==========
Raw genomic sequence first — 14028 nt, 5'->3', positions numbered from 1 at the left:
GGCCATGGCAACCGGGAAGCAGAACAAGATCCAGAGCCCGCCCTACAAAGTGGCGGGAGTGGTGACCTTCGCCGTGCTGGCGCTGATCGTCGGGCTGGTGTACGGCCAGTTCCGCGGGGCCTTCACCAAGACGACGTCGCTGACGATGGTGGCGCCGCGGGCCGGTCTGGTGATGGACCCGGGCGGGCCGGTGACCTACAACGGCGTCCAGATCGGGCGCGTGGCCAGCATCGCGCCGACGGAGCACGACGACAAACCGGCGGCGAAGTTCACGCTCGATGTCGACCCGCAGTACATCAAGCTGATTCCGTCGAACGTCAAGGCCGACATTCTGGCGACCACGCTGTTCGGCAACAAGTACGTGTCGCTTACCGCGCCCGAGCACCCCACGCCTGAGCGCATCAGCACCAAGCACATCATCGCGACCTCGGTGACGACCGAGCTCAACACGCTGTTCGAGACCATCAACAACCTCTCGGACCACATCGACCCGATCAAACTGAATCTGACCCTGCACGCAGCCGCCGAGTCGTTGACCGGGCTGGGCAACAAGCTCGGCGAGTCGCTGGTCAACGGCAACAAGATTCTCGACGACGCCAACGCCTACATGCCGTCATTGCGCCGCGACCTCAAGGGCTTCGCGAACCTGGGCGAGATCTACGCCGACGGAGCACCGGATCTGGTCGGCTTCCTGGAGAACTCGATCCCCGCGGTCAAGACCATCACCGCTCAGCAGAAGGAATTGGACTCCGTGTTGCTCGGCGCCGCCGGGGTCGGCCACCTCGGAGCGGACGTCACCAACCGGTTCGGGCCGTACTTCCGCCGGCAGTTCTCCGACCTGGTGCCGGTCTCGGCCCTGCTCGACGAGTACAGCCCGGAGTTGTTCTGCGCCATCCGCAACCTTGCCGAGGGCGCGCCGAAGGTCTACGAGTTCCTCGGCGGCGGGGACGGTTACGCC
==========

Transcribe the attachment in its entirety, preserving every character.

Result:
Raw genomic sequence first — 14028 nt, 5'->3', positions numbered from 1 at the left:
GGCCATGGCAACCGGGAAGCAGAACAAGATCCAGAGCCCGCCCTACAAAGTGGCGGGAGTGGTGACCTTCGCCGTGCTGGCGCTGATCGTCGGGCTGGTGTACGGCCAGTTCCGCGGGGCCTTCACCAAGACGACGTCGCTGACGATGGTGGCGCCGCGGGCCGGTCTGGTGATGGACCCGGGCGGGCCGGTGACCTACAACGGCGTCCAGATCGGGCGCGTGGCCAGCATCGCGCCGACGGAGCACGACGACAAACCGGCGGCGAAGTTCACGCTCGATGTCGACCCGCAGTACATCAAGCTGATTCCGTCGAACGTCAAGGCCGACATTCTGGCGACCACGCTGTTCGGCAACAAGTACGTGTCGCTTACCGCGCCCGAGCACCCCACGCCTGAGCGCATCAGCACCAAGCACATCATCGCGACCTCGGTGACGACCGAGCTCAACACGCTGTTCGAGACCATCAACAACCTCTCGGACCACATCGACCCGATCAAACTGAATCTGACCCTGCACGCAGCCGCCGAGTCGTTGACCGGGCTGGGCAACAAGCTCGGCGAGTCGCTGGTCAACGGCAACAAGATTCTCGACGACGCCAACGCCTACATGCCGTCATTGCGCCGCGACCTCAAGGGCTTCGCGAACCTGGGCGAGATCTACGCCGACGGAGCACCGGATCTGGTCGGCTTCCTGGAGAACTCGATCCCCGCGGTCAAGACCATCACCGCTCAGCAGAAGGAATTGGACTCCGTGTTGCTCGGCGCCGCCGGGGTCGGCCACCTCGGAGCGGACGTCACCAACCGGTTCGGGCCGTACTTCCGCCGGCAGTTCTCCGACCTGGTGCCGGTCTCGGCCCTGCTCGACGAGTACAGCCCGGAGTTGTTCTGCGCCATCCGCAACCTTGCCGAGGGCGCGCCGAAGGTCTACGAGTTCCTCGGCGGCGGGGACGGTTACGCC